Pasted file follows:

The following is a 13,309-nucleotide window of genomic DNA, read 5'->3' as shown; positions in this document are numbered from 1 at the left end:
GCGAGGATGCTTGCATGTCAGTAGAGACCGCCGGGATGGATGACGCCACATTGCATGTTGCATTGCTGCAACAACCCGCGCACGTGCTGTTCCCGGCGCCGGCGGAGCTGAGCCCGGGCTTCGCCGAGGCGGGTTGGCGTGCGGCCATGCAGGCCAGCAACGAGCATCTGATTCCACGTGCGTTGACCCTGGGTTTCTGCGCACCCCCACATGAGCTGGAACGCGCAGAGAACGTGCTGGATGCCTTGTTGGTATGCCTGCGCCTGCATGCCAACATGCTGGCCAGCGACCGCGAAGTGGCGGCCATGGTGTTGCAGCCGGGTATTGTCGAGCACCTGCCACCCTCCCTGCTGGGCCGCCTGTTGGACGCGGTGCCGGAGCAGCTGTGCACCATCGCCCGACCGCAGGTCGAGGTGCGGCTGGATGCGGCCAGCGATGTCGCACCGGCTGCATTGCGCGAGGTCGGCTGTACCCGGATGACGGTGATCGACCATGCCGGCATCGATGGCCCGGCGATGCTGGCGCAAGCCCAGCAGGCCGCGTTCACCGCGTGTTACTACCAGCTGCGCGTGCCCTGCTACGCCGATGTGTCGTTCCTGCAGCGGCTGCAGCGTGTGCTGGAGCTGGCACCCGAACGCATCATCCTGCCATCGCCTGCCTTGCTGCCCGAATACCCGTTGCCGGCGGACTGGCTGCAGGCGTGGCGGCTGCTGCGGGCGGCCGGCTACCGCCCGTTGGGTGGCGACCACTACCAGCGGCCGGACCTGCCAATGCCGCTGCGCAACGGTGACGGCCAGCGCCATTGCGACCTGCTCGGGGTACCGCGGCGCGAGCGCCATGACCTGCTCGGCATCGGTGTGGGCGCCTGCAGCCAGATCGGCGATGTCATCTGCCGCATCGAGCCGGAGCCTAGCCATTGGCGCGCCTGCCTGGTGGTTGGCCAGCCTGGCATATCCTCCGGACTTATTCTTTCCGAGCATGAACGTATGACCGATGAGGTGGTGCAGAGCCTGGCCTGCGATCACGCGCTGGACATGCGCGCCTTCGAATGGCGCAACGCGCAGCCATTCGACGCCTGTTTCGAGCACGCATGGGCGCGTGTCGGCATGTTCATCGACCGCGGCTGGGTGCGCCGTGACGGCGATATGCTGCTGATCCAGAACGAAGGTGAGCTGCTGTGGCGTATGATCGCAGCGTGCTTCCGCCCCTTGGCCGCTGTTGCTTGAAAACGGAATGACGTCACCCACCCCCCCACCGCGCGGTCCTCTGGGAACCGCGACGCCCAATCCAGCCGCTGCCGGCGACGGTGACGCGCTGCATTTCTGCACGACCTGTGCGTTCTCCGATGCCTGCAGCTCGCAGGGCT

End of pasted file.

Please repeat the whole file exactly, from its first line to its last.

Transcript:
The following is a 13,309-nucleotide window of genomic DNA, read 5'->3' as shown; positions in this document are numbered from 1 at the left end:
GCGAGGATGCTTGCATGTCAGTAGAGACCGCCGGGATGGATGACGCCACATTGCATGTTGCATTGCTGCAACAACCCGCGCACGTGCTGTTCCCGGCGCCGGCGGAGCTGAGCCCGGGCTTCGCCGAGGCGGGTTGGCGTGCGGCCATGCAGGCCAGCAACGAGCATCTGATTCCACGTGCGTTGACCCTGGGTTTCTGCGCACCCCCACATGAGCTGGAACGCGCAGAGAACGTGCTGGATGCCTTGTTGGTATGCCTGCGCCTGCATGCCAACATGCTGGCCAGCGACCGCGAAGTGGCGGCCATGGTGTTGCAGCCGGGTATTGTCGAGCACCTGCCACCCTCCCTGCTGGGCCGCCTGTTGGACGCGGTGCCGGAGCAGCTGTGCACCATCGCCCGACCGCAGGTCGAGGTGCGGCTGGATGCGGCCAGCGATGTCGCACCGGCTGCATTGCGCGAGGTCGGCTGTACCCGGATGACGGTGATCGACCATGCCGGCATCGATGGCCCGGCGATGCTGGCGCAAGCCCAGCAGGCCGCGTTCACCGCGTGTTACTACCAGCTGCGCGTGCCCTGCTACGCCGATGTGTCGTTCCTGCAGCGGCTGCAGCGTGTGCTGGAGCTGGCACCCGAACGCATCATCCTGCCATCGCCTGCCTTGCTGCCCGAATACCCGTTGCCGGCGGACTGGCTGCAGGCGTGGCGGCTGCTGCGGGCGGCCGGCTACCGCCCGTTGGGTGGCGACCACTACCAGCGGCCGGACCTGCCAATGCCGCTGCGCAACGGTGACGGCCAGCGCCATTGCGACCTGCTCGGGGTACCGCGGCGCGAGCGCCATGACCTGCTCGGCATCGGTGTGGGCGCCTGCAGCCAGATCGGCGATGTCATCTGCCGCATCGAGCCGGAGCCTAGCCATTGGCGCGCCTGCCTGGTGGTTGGCCAGCCTGGCATATCCTCCGGACTTATTCTTTCCGAGCATGAACGTATGACCGATGAGGTGGTGCAGAGCCTGGCCTGCGATCACGCGCTGGACATGCGCGCCTTCGAATGGCGCAACGCGCAGCCATTCGACGCCTGTTTCGAGCACGCATGGGCGCGTGTCGGCATGTTCATCGACCGCGGCTGGGTGCGCCGTGACGGCGATATGCTGCTGATCCAGAACGAAGGTGAGCTGCTGTGGCGTATGATCGCAGCGTGCTTCCGCCCCTTGGCCGCTGTTGCTTGAAAACGGAATGACGTCACCCACCCCCCCACCGCGCGGTCCTCTGGGAACCGCGACGCCCAATCCAGCCGCTGCCGGCGACGGTGACGCGCTGCATTTCTGCACGACCTGTGCGTTCTCCGATGCCTGCAGCTCGCAGGGCT